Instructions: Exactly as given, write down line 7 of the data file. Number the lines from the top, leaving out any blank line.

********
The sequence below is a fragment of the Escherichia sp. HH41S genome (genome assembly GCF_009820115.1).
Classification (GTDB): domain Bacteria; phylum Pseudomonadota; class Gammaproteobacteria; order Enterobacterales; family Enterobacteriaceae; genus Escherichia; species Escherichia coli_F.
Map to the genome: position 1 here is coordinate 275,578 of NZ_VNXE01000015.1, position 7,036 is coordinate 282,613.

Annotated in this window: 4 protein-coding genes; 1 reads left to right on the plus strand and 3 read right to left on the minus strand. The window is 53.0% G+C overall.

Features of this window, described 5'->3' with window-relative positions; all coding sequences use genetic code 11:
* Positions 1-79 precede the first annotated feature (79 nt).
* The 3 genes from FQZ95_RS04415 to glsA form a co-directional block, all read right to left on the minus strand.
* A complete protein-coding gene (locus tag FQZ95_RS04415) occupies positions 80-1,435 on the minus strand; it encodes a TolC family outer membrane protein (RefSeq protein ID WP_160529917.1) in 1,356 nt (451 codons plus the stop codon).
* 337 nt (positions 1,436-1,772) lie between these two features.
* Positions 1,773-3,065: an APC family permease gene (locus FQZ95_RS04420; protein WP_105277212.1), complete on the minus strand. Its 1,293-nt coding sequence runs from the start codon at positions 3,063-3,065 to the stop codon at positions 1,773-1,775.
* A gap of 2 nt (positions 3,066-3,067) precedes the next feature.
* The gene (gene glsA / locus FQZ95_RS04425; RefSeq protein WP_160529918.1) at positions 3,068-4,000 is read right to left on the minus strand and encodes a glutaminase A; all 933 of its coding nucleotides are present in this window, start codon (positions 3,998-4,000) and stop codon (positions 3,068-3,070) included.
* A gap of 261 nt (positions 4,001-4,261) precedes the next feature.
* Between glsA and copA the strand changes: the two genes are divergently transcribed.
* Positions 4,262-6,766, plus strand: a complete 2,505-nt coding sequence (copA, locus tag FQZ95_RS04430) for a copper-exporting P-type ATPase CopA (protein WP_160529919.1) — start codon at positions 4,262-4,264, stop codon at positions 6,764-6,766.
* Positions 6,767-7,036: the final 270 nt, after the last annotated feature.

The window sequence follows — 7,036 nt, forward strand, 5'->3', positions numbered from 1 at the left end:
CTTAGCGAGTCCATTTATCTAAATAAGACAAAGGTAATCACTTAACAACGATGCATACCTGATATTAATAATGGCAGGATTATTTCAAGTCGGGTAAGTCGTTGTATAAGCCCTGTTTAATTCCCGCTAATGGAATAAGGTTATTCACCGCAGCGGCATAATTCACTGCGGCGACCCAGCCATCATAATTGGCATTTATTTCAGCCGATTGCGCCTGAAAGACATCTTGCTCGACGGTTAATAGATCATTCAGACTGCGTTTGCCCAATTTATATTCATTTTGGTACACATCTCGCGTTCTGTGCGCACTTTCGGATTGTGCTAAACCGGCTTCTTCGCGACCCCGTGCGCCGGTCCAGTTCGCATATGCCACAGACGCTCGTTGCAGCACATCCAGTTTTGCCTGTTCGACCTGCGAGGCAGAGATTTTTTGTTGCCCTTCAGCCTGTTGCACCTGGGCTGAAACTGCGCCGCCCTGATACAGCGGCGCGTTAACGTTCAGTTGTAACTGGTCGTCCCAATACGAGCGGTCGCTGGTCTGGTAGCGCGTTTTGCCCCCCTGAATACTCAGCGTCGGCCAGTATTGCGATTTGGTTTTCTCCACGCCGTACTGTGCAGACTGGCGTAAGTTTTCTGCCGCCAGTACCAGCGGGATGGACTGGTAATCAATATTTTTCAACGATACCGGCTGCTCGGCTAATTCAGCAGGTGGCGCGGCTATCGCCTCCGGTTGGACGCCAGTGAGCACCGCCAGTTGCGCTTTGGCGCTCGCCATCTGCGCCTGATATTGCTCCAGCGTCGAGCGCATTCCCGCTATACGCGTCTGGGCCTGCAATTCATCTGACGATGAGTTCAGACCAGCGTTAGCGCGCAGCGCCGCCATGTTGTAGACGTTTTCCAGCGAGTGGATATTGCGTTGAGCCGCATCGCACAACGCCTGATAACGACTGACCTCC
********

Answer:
* The 3 genes from FQZ95_RS04415 to glsA form a co-directional block, all read right to left on the minus strand.